Emma Rönngren

Emma from Sweden came to Samara for one semester with STePs and volunteered at the office. After adapting to Russian society bit by bit, she has now decided to permanently move to Russia.

Why did you go to Samara, Russia?

In Summer 2012 I studied Russian in Cheboksary for two months. I heard about Samara and Lastochki from a woman who was working at the time at the Swedish embassy in Moscow. Since I wanted to improve my Russian and at the same time get some experience of working in Russia I applied for this project. I love to visit different Russian cities and saw this as a great opportunity to get to know Russia better.

Tell us about your project

I worked at the office which was lots of fun and also very varied. I immediately felt like part of the staff and I was given freedom with responsibility and could create my own projects. I interviewed host families and volunteers, wrote articles, created a new logotype and leaflets, and planned events. And of course I also brewed a lot of coffee!

At the office we spoke almost only Russian which for me was very good, but I have to admit sometimes also frustrating, especially in the beginning and at meetings for example.

What was your biggest challenge being a volunteer?

Even though this was my fourth visit to Russia, my biggest challenges being a volunteer were all cultural shocks which I had on an almost daily basis. Even if Sweden and Russia are very close to each other geographically, they are far apart when it comes to customs and the way people think.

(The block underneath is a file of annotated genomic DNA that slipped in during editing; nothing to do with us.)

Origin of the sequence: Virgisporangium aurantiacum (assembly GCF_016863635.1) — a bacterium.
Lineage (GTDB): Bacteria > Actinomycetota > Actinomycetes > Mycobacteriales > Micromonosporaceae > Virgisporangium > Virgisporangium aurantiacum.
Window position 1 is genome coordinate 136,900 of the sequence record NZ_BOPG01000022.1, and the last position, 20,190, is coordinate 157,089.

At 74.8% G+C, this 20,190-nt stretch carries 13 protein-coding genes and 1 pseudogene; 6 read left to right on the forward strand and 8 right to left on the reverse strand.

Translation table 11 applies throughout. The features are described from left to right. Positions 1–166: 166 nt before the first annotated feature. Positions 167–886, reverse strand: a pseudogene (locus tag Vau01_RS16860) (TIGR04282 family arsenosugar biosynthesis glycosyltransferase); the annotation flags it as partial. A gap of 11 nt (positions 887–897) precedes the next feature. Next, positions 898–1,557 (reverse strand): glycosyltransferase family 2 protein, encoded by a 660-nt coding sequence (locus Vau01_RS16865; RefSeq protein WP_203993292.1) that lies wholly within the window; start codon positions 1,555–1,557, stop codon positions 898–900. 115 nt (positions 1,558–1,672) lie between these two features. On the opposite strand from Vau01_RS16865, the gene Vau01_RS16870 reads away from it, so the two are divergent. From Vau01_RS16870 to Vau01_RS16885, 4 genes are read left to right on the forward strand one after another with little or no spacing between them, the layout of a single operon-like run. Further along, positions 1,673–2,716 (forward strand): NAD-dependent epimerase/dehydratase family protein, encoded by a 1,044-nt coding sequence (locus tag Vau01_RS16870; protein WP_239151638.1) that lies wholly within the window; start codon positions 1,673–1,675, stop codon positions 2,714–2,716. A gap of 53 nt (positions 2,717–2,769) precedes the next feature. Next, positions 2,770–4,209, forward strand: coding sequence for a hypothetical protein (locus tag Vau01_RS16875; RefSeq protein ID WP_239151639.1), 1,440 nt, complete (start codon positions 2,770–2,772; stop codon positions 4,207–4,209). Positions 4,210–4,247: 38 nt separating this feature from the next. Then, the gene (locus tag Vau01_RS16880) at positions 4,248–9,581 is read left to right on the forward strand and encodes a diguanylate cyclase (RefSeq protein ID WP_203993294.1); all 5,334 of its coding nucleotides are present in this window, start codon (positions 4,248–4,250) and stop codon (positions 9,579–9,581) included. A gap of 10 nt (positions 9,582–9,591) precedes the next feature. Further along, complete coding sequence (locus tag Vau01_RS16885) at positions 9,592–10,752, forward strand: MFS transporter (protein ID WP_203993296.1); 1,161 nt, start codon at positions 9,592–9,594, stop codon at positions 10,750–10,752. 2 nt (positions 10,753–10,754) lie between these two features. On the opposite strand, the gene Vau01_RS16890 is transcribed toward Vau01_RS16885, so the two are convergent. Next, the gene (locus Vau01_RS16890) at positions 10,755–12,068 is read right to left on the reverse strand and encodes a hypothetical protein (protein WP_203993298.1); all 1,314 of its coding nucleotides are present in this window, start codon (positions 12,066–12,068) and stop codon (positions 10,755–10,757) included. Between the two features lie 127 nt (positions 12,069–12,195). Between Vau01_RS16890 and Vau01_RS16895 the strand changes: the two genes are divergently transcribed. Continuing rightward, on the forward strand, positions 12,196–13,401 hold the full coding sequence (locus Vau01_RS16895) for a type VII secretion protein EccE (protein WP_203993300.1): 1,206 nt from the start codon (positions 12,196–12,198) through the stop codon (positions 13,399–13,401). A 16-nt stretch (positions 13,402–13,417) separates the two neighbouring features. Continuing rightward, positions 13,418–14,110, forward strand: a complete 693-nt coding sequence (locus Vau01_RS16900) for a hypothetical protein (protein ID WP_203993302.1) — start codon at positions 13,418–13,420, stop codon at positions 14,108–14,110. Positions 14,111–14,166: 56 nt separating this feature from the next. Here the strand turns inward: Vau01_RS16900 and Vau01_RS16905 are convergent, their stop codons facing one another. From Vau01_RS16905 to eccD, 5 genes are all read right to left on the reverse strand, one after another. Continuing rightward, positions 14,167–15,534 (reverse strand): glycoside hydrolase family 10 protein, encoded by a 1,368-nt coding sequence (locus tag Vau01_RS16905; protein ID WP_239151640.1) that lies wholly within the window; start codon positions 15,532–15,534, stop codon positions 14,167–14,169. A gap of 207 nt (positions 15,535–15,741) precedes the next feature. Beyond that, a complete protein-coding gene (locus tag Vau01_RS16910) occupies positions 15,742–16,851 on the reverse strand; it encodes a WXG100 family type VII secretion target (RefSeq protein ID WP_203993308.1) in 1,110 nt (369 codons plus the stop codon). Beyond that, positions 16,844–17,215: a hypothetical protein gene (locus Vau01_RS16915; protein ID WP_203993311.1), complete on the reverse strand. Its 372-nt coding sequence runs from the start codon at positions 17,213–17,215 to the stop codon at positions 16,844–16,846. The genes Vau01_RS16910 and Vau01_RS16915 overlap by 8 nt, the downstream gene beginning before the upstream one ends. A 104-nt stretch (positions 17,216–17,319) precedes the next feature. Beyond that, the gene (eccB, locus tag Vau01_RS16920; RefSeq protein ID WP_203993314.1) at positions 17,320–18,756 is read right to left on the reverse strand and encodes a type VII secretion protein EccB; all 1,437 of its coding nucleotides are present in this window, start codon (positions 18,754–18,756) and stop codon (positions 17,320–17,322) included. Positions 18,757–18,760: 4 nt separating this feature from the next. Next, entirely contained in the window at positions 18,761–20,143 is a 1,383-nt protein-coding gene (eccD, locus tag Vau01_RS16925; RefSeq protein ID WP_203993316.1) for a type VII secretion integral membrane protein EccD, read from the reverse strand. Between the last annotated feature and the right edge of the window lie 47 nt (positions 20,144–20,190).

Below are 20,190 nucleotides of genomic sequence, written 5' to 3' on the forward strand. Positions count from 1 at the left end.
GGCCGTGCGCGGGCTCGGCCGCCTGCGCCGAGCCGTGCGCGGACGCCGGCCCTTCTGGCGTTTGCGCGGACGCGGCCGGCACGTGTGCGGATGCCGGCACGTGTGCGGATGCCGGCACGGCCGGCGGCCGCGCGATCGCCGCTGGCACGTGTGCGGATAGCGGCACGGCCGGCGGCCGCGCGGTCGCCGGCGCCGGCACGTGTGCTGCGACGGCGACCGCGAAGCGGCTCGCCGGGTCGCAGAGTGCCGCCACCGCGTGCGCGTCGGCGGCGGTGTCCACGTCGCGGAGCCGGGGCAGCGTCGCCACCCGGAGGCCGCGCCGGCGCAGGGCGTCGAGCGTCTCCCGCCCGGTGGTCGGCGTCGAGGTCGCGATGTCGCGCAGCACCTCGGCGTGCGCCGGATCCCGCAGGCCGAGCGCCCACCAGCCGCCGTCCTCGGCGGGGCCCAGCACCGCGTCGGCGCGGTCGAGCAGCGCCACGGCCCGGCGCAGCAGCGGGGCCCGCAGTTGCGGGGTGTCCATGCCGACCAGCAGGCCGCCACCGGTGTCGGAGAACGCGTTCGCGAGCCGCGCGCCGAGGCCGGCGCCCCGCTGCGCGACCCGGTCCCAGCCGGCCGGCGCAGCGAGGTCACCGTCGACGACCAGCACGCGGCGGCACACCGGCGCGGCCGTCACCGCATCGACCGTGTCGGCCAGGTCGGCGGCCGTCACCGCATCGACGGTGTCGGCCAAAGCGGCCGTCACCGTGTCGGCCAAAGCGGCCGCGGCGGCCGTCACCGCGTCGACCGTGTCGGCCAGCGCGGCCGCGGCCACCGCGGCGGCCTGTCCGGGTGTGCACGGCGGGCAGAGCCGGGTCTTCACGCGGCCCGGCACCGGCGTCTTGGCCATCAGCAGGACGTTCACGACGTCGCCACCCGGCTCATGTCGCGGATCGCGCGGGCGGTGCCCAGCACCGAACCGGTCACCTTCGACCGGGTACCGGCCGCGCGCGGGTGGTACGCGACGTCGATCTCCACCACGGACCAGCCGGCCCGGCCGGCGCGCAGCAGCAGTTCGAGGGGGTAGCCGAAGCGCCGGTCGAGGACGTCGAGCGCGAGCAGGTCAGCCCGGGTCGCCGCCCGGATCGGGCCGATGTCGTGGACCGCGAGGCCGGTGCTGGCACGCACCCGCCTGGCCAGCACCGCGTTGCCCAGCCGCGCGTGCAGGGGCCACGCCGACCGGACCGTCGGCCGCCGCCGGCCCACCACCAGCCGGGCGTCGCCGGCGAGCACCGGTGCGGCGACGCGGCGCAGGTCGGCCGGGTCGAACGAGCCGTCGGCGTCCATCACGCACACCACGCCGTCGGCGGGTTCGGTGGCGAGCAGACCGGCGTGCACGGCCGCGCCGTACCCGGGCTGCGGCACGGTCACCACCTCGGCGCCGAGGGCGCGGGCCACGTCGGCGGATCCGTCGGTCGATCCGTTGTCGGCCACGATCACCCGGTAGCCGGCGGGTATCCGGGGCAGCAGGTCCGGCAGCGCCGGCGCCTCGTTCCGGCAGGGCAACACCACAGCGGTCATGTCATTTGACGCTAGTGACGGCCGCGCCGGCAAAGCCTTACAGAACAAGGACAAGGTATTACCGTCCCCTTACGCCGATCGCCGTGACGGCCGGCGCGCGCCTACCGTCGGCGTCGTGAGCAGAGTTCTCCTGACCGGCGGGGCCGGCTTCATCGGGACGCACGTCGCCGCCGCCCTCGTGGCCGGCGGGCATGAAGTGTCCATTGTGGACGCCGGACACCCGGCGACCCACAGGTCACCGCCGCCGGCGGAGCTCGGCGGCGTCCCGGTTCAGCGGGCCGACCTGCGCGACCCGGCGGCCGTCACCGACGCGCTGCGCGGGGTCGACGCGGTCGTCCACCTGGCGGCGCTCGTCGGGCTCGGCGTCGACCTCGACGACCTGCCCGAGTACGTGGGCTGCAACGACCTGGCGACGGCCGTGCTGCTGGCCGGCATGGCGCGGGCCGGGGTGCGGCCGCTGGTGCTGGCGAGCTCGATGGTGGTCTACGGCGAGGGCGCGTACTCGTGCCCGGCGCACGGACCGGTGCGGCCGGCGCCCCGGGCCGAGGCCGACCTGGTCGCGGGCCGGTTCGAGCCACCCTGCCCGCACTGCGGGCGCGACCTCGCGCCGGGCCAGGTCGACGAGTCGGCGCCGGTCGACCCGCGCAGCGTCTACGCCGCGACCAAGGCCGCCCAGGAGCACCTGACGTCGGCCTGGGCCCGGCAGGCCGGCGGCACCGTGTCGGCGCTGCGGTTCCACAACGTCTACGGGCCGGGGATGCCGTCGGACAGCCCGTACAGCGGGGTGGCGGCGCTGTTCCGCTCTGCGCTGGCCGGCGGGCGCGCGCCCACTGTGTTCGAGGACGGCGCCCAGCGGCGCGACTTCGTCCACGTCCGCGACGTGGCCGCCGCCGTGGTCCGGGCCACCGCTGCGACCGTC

Racism, homophobia, misogyny and the way society takes care of old, poor and disabled people was very difficult for me to accept or at least handle and when it comes to human rights Russia is far behind. I cannot, however, think of a more kind-hearted and generous people than the Russians, which makes me want to stay, argue and try to make a difference, even if it’s just a little one. I still believe volunteering can help change the world.

What did you like the most about being a volunteer?

I really liked that I was also able to travel during my time as a volunteer and I managed to visit Ufa, Volgograd and Yekaterinburg. I met a lot of friendly Russians but also volunteers from different countries.

Living in Samara taught me to stand up for myself and put my foot down when needed. Whether you like it or not you adapt to Russian society bit by bit and naive people get easily walked over. I still love to make cashiers and ticket inspectors smile, however. I have learned so much about Russians and the Russian way of life during my time here. A friend once said to me that Russians are like dogs: they bark but at the same time wag their tails. Russians can seem sulky and unfriendly, but once you get to know them they will immediately treat you like their own family. Russia is really the land of contrasts. I am never as upset, but also as happy, as when I am in Russia.

Would you recommend volunteering in Samara to someone else?

Does the Pope wear a funny hat? In my opinion, Samara is one of the best cities if you want to experience The Real Russia. I am so glad that I had this opportunity to go to Russia and I think I will work again as a volunteer in the future, in for example Ukraine or Moldova. I strongly recommend that you study Russian before coming here since very few people can or want to speak English with you. I had a lot of practice, but will go back to University for some advanced grammar studies.

After a total of half a year in Russia I am now sure that I want to move here permanently. Next stop - Moscow!